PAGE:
Use of the Esso trademark was restricted in the United States, so Standard Oil of New Jersey (Jersey Standard) hired renowned industrial designer Raymond Loewy (1893-1986) to create a new name and logo for the brand.
Photo: David McNew/Getty Images
According to designboom, Loewy “proposed ‘exxon’ and came up with seventy-six rough pencil sketches based on the word, placing the visual emphasis on the double ‘x.’ The two x’s subliminally recalled the ‘s’s’ in Esso and thus helped ease the transition from the old name to the new.”
The Library of Congress shared this look inside Loewy’s sketchbook.
“The sheet shows the trials and rejections as Loewy created a new logo for Standard Oil Company. From the eighteen design ideas on the page, Loewy highlighted his final choice with an ‘okay.'”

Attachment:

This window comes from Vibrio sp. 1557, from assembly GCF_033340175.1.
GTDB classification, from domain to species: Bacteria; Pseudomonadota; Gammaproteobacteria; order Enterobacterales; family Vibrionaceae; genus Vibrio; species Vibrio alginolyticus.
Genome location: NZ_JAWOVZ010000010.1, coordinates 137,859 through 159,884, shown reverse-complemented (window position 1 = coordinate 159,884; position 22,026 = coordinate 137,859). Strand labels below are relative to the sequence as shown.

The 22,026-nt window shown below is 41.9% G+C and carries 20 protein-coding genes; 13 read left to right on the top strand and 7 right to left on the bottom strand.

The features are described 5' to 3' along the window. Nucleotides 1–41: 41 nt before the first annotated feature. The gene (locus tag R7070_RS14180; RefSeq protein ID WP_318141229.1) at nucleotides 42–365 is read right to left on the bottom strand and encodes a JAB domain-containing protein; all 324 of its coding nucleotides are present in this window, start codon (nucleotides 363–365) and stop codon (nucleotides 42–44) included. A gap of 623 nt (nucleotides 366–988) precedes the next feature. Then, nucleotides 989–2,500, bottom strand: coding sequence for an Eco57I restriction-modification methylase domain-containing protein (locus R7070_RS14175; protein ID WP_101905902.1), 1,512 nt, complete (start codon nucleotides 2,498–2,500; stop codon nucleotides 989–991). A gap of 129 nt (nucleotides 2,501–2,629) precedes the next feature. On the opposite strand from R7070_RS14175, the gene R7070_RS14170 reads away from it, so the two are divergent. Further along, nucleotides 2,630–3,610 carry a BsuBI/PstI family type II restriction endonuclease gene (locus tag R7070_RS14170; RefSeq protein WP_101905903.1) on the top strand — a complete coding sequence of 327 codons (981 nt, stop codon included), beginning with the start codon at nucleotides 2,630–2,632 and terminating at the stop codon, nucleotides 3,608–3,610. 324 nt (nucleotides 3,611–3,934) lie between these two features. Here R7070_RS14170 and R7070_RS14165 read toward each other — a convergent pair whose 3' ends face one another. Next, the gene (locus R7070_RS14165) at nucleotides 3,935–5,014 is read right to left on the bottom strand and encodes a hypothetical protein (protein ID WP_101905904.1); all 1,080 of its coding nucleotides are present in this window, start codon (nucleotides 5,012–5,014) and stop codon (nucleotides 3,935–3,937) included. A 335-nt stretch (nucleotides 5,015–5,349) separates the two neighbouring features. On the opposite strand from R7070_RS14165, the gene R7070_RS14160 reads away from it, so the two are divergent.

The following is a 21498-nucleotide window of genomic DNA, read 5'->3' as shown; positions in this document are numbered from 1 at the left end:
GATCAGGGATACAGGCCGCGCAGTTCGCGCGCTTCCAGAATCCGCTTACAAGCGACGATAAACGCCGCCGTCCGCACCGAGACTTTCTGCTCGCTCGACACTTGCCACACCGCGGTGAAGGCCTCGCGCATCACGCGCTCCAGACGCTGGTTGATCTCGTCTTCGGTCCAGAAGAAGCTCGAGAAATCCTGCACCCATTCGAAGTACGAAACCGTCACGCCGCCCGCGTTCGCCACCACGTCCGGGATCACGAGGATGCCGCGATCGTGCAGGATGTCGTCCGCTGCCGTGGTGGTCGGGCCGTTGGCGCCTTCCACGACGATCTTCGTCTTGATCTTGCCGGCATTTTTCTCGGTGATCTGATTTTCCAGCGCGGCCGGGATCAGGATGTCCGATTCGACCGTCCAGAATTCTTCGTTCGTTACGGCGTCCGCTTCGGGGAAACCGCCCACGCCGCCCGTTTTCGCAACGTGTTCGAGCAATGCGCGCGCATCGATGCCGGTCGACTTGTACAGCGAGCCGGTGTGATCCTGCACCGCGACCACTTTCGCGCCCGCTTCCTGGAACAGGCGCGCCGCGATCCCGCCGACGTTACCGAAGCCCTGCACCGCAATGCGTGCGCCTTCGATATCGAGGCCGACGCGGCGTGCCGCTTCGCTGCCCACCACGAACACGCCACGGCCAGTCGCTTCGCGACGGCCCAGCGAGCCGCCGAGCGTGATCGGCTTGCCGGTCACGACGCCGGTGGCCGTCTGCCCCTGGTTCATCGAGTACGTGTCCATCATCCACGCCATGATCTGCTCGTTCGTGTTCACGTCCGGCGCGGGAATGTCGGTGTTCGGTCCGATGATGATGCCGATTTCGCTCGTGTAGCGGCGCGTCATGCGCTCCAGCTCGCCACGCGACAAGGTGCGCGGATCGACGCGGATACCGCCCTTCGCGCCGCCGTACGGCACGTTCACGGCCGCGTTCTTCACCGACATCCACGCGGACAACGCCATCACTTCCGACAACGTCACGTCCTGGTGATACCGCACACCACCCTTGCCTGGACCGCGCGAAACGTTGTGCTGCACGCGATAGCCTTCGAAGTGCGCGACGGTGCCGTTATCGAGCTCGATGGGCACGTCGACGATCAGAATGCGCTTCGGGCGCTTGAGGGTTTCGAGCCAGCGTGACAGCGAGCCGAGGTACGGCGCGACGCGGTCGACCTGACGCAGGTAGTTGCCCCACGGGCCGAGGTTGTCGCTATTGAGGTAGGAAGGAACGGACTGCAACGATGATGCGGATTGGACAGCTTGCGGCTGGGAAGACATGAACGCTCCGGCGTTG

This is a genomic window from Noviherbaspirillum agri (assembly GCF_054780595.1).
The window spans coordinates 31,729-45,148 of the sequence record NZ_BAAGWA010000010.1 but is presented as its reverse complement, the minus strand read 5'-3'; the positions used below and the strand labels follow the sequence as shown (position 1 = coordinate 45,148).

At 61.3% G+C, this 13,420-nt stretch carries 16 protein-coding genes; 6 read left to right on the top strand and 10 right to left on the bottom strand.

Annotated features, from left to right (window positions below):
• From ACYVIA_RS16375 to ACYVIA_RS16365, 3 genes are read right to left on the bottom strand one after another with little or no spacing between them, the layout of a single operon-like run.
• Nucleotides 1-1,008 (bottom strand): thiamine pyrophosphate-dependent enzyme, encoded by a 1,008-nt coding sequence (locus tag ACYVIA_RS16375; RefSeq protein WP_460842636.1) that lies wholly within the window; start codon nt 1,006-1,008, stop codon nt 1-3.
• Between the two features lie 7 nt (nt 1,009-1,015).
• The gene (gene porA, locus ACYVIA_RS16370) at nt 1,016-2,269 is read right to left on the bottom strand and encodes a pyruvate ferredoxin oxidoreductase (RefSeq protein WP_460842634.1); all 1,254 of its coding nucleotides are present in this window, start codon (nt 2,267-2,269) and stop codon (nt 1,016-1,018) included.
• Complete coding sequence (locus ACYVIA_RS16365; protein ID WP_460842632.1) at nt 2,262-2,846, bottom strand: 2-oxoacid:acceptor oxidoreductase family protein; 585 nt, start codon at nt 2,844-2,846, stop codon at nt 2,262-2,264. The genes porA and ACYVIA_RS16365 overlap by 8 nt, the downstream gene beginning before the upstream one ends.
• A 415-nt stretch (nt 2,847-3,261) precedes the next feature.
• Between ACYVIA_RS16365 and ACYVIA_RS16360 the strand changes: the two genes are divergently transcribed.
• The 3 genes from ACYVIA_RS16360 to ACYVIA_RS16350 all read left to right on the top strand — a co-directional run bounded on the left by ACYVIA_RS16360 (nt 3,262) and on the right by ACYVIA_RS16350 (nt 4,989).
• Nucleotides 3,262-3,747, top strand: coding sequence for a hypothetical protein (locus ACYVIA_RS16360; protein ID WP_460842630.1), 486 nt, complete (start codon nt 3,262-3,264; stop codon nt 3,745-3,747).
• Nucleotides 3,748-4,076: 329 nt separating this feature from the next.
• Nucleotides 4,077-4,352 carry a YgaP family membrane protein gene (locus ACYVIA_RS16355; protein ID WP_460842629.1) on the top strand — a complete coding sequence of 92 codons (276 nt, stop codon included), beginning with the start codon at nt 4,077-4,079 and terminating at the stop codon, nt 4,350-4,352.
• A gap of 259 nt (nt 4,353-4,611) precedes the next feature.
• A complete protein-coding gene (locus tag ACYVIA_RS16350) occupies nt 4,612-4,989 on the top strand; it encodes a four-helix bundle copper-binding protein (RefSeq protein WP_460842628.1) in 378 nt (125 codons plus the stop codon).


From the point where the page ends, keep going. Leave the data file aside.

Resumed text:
The date says 1966, but the name wasn’t officially changed to Exxon until 1972.
Catch the full logo history on the ExxonMobile website.
Loewy also designed the 1971 Shell logo, still in use today.
In recent news, ExxonMobil is suing FX Networks over a new interlocking XX logo.